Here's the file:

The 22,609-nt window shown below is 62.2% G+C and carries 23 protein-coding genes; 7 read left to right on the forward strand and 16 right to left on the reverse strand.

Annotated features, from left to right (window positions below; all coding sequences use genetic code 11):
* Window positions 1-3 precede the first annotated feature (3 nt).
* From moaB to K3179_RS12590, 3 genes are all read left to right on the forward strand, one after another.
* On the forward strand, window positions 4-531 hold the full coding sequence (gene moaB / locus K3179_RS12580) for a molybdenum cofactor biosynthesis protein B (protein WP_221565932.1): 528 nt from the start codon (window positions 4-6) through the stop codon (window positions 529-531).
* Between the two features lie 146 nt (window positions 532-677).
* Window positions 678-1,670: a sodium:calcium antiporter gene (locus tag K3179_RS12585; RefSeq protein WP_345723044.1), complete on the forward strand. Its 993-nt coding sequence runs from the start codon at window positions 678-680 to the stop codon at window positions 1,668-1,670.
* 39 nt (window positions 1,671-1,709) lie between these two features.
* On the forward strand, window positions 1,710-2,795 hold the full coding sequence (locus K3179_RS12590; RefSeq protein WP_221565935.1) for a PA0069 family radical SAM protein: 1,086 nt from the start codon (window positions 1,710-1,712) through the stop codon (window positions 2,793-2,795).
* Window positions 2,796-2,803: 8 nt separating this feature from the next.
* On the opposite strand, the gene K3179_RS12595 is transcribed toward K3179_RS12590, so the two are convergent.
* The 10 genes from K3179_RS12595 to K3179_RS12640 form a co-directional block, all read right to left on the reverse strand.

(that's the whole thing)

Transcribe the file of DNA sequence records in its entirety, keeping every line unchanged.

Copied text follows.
The 22,609-nt window shown below is 62.2% G+C and carries 23 protein-coding genes; 7 read left to right on the forward strand and 16 right to left on the reverse strand.

Annotated features, from left to right (window positions below; all coding sequences use genetic code 11):
* Window positions 1-3 precede the first annotated feature (3 nt).
* From moaB to K3179_RS12590, 3 genes are all read left to right on the forward strand, one after another.
* On the forward strand, window positions 4-531 hold the full coding sequence (gene moaB / locus K3179_RS12580) for a molybdenum cofactor biosynthesis protein B (protein WP_221565932.1): 528 nt from the start codon (window positions 4-6) through the stop codon (window positions 529-531).
* Between the two features lie 146 nt (window positions 532-677).
* Window positions 678-1,670: a sodium:calcium antiporter gene (locus tag K3179_RS12585; RefSeq protein WP_345723044.1), complete on the forward strand. Its 993-nt coding sequence runs from the start codon at window positions 678-680 to the stop codon at window positions 1,668-1,670.
* 39 nt (window positions 1,671-1,709) lie between these two features.
* On the forward strand, window positions 1,710-2,795 hold the full coding sequence (locus K3179_RS12590; RefSeq protein WP_221565935.1) for a PA0069 family radical SAM protein: 1,086 nt from the start codon (window positions 1,710-1,712) through the stop codon (window positions 2,793-2,795).
* Window positions 2,796-2,803: 8 nt separating this feature from the next.
* On the opposite strand, the gene K3179_RS12595 is transcribed toward K3179_RS12590, so the two are convergent.
* The 10 genes from K3179_RS12595 to K3179_RS12640 form a co-directional block, all read right to left on the reverse strand.